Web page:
(4) who is deeply interested in any respect in the conviction of the accused, (5) who is known to be litigious, or
(6) who is rash or highly imprudent.
When the complainant who files the charges is not a member selected by the governing body, but rather a private person, the governing body, before it institutes the judicial procedure, shall warn him and declare:
“If the charge is false, and your intention is discovered to have been wicked and imprudent, you shall be censured as a slanderer of brothers.”
CHAPTER 3 The Writ of Complaint and Specifications
In the writ of complaint, every charge must set forth the alleged offenses, and, in the specifications, the evidences of the offenses must be recorded in detail: the time, place, and circumstances, along with the explanation of the witnesses for each item.
In the writ of complaint, each article shall record one offense only, but many offenses may be charged against one accused at the same time, in which case the evidence shall be specified separately for each offense. The court, as it sees fit, may conduct a trial on all charges at the same time, but the judgment shall be rendered seriatim (charge by charge).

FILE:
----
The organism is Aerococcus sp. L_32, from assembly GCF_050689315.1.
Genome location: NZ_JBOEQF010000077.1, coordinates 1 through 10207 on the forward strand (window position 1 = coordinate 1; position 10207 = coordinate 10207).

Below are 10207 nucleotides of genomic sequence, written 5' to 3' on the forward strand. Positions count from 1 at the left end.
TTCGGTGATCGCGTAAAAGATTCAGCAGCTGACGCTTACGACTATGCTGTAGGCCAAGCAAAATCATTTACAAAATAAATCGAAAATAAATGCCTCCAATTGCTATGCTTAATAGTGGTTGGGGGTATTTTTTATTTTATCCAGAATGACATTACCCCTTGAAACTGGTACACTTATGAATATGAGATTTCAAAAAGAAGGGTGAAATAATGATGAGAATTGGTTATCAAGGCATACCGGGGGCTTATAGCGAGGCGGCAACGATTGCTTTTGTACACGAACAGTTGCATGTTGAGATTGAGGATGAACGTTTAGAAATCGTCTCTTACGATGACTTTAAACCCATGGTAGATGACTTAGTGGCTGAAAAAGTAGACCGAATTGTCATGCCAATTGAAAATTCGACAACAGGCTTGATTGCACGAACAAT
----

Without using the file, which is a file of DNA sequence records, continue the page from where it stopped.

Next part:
When one or more injured parties intend to file charges directly, they must present, with the writ of complaint, a statement that they have followed the course set forth by the teaching of our Lord recorded in Matthew 18:15-17.
CHAPTER 4 Ordinary Rules Governing the Trial of Judicial Cases
Original jurisdiction over a minister belongs to the presbytery of which he is a member. Original jurisdiction over church members belongs to the session of which the individual is a member. However, when the lower body fails to obey the higher body’s instruction to rule on a matter, either willfully or carelessly, then the higher body shall have authority to rule on it directly.
When the governing body is constituted as a court, the moderator shall first announce the reasons for being so constituted and shall declare that the case must be handled carefully. The writ of complaint and specifications shall be read once. If the complainant or the accused does not want to be tried immediately, but requests that the trial be delayed, only the following things shall be done:
1. A copy of the writ of complaint and specifications shall be handed to the accused. (The specifications of witnesses for each charge shall be recorded in detail.)